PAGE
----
12. What is stated hereinbefore is sufficient to quash and set aside the order of the House Allotment Officer. However, there is one more aspect of the matter which we cannot overlook. The appellant entered the premises in 1954. There have been numerous proceedings between him and the late Basantrai Sharma who let out the premises to the appellant but no one ever raised the question whether the appellant had entered the premises in contravention of Clause 22(2). Till Basantrai Sharma died, no one raised the controversy about the entry of the appellant in the premises as being unauthorised or in contravention of Clause 22. Basantrai Sharma in his life time tried to obtain possession of the premises from the appellant alleging grounds available to him under the Rent Control Order other than unauthorised entry. This would permit an inference that Basantrai Sharma accepted the appellant as his tenant and his tenancy did not suffer from any infirmity. After Basantrai Sharma died, . her Successor in interest one Smt. Usha Rani N. Sharma did not raise any controversy about the occupation of the premises by the appellant. One Mr. S.P. Pathak, a total stranger has come forward to complain about the unauthorised entry of the appellant in the premises. The unauthorised entry according to the appellant was in the year 1954. Appellant retired in 1967. Basantrai Sharma was alive in 1967. If appellant came into the premises because he was holding an office of profit, obviously Basantrai Sharma would not miss the opportunity to evict the appellant because he was otherwise also trying to do the samething. Rent was accepted without question from the appellant by Basantrai Sharma till his death and thereafter. Could he be at this distance of time, thrown out on the ground that his initial entry was unauthorised. To slightly differently formulate the proposition, could the initial unauthorised entry, if there be any, permit a House Allotment Officer, 22 years after the entry, to evict the appellant on the short ground that he entered the premises in contravention of Clause 22(2) Undoubtedly, power is conferred on the Collector to see that the provisions of the Rent Control Order which disclosed a public policy are effectively implemented and if the Collector therefore, comes across information that there is a contravention, he is clothed with adequate power to set right the contravention by ejecting anyone who comes into the premises in contravention of the provisions. But when the power is conferred to effectuate a purpose, it has to be exercised in a reasonable manner. Exercise of power in a reasonable manner inheres the concept of its exercise within a reasonable time. Undoubtedly, no limitation is prescribed in this behalf but one would stand aghast that a landlord to some extent in pari delicto could turn the tables against the person who was in possession for 22 years as a tenant. In such a situation, even though the House Allotment Officer was to reach an affirmative conclusion that the initial entry 22 years back was an unauthorised entry and that failure to vacate premises till 9 years after retirement was not proper, yet it was not obligatory upon him to pass a peremptory order of eviction in the manner in which be has done. In such a situation, it would be open to him not to evict the appellant. In this connection, we may refer to Murlidhar Agarwal and Anr. v. State of U.P. and Ors. : 1SCR575 wherein one Ram Agyan Singh who came into possession of premises without an order of allotment in his favour as required by Section 7(2) of the U.P. (Temporary) Control of Rent and Eviction Act, 1947, was permitted to retain the premises by treating his occupation lawful and this Court declined to interfere with that order. No doubt it must be confessed that Section 7A conferred power on the District Magistrate to take action against unauthorised occupation in contravention of the provisions of the U.P. (Temporary) Control of Rent and Eviction Act, 1947, but there was a proviso to the section which enabled the District Magistrate not to evict a person found to be in unauthorised occupation, if the District Magistrate was satisfied that there has been undue delay or otherwise it is inexpedient to do so. There is no Such proviso to Clause 28 which confers power on the Collector to take necessary action for the purpose of securing compliance with the Rent Control Order. But as stated earlier, where power is conferred to effectuate a purpose, it has to be exercised in a reasonable manner and the reasonable exercises of power inheres its exercise within a reasonable time. This is too well established to need buttressing by a precedent. However, one is readily available in State of Gujarat v. Patel Raghav Nathn and Ors. : 1SCR335 In that case Commissioner exercised suo motu revisional jurisdiction Under Section 211 of the Bombay Land Revenue Code which did not prescribe any period of limitation for exercise of revisional jurisdiction. The Commissioner exercised revisional jurisdiction one year after the Collector made the order which was sought to be revised. The High Court set aside the order of the Commissioner. In the appeal by State of Gujarat, this Court declined to interfere holding inter alia that the revisional power in the absence of prescribed period of limitation must be exercised within a reasonable time and period of one year was held to be too late. This aspect must be present to the mind of House Allotment Officer before just rushing in on an unproved technical contravention brought to his notice contrived by the successor in interest of the deceased landlord, and evicting the appellant 22 years after his entry and 9 years after his retirement on the short ground that his entry in the year 1954 was in contravention of Clause 22(2).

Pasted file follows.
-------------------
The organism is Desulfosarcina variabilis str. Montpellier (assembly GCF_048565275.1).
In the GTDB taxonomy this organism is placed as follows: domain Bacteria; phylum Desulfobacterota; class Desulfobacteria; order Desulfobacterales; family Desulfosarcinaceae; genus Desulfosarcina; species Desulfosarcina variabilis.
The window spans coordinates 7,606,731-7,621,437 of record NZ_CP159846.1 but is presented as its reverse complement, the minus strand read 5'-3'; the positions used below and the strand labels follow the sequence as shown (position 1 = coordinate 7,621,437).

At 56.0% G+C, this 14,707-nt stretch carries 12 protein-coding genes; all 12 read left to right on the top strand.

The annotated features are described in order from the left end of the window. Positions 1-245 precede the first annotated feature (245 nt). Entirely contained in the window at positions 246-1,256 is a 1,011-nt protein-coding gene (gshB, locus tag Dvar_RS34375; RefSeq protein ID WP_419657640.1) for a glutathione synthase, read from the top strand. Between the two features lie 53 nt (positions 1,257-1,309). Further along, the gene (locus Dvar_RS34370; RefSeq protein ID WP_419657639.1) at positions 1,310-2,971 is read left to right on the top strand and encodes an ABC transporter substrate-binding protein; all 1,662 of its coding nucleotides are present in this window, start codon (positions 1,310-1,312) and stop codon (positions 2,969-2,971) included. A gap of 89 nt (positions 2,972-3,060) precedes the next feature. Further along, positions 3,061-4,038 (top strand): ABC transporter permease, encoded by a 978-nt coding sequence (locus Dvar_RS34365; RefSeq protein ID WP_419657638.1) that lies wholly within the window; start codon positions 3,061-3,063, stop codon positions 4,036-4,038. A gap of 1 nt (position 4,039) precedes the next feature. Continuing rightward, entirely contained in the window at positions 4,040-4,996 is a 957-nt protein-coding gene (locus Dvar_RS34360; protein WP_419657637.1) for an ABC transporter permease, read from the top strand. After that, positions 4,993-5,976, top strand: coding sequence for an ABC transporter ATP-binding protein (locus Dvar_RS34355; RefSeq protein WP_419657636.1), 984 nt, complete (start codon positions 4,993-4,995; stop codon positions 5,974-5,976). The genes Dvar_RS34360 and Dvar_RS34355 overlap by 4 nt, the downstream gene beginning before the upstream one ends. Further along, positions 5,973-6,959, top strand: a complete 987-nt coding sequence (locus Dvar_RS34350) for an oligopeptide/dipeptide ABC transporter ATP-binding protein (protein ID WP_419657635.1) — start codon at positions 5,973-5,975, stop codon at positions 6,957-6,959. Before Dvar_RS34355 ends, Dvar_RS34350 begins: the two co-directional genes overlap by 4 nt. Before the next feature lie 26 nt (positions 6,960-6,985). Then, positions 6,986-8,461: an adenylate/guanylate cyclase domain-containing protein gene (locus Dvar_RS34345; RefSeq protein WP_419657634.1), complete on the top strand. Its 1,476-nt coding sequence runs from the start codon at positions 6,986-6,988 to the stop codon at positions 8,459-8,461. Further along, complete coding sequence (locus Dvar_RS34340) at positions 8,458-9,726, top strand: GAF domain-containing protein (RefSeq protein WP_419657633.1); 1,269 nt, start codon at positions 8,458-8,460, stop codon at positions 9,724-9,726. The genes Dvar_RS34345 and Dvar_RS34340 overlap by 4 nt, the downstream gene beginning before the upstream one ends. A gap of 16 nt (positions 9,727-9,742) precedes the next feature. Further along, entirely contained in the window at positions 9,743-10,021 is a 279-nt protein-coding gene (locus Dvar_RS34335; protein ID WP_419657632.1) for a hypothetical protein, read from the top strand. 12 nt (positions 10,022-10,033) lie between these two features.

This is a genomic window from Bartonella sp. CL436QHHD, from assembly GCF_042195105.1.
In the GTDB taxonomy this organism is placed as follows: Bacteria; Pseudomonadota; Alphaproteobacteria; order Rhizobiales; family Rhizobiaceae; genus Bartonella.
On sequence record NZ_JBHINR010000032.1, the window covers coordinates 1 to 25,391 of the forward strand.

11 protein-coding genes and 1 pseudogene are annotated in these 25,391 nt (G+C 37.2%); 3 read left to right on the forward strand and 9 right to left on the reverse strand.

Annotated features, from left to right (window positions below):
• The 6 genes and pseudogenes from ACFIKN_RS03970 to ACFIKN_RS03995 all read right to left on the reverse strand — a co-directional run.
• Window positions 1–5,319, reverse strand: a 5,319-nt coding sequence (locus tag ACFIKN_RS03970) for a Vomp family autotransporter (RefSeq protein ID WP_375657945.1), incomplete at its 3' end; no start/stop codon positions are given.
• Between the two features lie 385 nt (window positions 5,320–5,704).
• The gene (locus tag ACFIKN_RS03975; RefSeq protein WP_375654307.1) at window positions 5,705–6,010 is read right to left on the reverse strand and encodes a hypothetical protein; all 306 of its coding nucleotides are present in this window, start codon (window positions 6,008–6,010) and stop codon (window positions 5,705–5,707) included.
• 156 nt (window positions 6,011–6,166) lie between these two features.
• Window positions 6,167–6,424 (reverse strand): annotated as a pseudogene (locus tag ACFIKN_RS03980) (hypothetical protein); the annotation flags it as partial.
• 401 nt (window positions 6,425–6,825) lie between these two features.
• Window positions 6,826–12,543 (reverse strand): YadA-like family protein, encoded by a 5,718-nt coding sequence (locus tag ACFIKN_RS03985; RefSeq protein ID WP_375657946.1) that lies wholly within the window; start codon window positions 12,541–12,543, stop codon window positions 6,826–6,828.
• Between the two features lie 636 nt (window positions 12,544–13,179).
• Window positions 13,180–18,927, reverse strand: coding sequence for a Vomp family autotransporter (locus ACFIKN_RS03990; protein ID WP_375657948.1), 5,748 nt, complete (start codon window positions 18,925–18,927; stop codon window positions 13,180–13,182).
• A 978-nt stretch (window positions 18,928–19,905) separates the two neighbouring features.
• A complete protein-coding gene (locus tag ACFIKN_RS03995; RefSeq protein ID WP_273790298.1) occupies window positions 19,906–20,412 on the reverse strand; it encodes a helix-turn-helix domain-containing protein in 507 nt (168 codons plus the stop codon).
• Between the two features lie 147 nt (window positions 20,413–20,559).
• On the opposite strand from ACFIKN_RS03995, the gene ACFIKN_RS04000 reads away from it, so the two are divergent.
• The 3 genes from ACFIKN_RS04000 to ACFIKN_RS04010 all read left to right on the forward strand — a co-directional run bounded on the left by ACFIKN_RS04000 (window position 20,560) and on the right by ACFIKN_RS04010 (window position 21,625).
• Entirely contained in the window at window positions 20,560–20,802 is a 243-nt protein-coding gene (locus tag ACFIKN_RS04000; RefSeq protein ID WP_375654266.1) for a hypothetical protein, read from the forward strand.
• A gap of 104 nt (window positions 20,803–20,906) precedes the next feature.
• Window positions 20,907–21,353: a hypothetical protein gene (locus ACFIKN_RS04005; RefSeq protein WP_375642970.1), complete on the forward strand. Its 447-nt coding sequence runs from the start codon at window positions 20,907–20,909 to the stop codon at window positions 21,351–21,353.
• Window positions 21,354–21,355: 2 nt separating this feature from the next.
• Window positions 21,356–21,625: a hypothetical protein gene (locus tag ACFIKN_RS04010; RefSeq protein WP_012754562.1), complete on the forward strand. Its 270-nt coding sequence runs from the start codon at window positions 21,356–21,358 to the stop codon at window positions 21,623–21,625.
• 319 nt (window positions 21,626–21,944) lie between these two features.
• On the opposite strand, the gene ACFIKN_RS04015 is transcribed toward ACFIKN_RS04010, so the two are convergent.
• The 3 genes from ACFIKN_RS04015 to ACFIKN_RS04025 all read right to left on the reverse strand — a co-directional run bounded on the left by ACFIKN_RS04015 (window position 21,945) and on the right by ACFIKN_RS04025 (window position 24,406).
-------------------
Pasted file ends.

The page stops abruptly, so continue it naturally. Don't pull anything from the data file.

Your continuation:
13. Having examined all the aspects of the matter, we are satisfied that the order of the House Allotment Officer suffers from numerous infirmities and is unsustainable and must be quashed and set aside as also the order of the High Court dismissing the Special Civil Application No. 1957 of 1977 preferred by the present appellant. Accordingly this appeal succeeds and is allowed and the application made by the first respondent to the House Allotment Officer is dismissed with No l order as to costs throughout.